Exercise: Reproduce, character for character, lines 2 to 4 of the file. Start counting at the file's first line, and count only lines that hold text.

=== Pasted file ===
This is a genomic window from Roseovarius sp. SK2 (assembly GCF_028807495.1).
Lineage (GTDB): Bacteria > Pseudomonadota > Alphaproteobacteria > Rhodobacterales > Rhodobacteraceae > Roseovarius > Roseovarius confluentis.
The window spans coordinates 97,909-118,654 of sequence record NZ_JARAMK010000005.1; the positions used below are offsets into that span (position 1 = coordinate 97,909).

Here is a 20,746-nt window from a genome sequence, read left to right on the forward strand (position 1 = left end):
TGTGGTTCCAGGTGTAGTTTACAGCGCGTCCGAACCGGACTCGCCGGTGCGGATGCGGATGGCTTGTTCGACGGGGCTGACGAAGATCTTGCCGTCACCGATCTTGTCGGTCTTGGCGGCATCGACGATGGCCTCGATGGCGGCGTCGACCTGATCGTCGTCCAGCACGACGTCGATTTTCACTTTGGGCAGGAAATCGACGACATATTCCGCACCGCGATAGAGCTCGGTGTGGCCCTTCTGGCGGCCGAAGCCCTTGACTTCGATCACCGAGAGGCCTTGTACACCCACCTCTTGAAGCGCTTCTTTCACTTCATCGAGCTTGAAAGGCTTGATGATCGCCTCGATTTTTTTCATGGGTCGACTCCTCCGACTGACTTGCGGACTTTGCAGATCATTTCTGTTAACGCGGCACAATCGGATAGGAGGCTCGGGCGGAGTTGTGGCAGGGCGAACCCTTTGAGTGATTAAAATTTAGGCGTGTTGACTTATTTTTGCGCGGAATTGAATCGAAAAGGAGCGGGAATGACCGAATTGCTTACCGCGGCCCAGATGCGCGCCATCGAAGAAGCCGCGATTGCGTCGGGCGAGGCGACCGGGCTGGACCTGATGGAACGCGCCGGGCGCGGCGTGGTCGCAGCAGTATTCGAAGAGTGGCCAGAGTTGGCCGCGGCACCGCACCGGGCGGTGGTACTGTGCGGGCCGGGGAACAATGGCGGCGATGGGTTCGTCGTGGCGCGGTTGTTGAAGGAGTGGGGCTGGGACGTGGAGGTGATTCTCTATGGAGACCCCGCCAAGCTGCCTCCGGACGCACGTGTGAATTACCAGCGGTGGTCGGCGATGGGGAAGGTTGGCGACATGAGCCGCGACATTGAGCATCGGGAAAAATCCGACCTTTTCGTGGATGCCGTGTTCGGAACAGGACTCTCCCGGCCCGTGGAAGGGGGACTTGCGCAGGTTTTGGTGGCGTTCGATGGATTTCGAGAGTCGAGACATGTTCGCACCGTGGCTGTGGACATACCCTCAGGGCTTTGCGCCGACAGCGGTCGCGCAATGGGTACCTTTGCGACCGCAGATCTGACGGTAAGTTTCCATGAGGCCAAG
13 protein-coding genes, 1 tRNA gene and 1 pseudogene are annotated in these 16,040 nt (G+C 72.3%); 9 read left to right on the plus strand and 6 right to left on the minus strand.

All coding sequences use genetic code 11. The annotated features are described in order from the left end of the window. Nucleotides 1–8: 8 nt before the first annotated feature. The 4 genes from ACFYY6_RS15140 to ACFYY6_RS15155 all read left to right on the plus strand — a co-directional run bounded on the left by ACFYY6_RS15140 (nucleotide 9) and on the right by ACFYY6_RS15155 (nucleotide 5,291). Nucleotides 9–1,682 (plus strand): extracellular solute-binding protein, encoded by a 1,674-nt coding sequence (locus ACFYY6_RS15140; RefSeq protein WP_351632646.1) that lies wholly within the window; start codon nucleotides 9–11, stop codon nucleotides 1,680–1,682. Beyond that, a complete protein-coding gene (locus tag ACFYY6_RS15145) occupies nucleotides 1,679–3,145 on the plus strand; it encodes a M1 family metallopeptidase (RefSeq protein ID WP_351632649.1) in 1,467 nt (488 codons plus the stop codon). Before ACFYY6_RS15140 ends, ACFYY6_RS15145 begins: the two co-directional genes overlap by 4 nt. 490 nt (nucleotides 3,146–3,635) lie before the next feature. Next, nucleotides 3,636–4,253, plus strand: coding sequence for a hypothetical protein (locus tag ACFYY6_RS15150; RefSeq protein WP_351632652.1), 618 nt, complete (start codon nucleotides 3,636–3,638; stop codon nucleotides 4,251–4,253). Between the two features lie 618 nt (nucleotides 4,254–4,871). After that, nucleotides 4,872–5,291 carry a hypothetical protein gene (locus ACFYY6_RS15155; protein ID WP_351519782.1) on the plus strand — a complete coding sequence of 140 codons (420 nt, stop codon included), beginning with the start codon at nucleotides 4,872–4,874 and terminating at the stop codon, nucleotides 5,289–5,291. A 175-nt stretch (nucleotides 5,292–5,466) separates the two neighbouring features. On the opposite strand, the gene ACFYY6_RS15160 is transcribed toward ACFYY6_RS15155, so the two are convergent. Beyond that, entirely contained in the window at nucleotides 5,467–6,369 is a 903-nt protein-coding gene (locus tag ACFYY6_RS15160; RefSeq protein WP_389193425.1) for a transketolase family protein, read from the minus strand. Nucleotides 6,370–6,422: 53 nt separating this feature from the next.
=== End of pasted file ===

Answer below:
Lineage (GTDB): Bacteria > Pseudomonadota > Alphaproteobacteria > Rhodobacterales > Rhodobacteraceae > Roseovarius > Roseovarius confluentis.
The window spans coordinates 97,909-118,654 of sequence record NZ_JARAMK010000005.1; the positions used below are offsets into that span (position 1 = coordinate 97,909).

Here is a 20,746-nt window from a genome sequence, read left to right on the forward strand (position 1 = left end):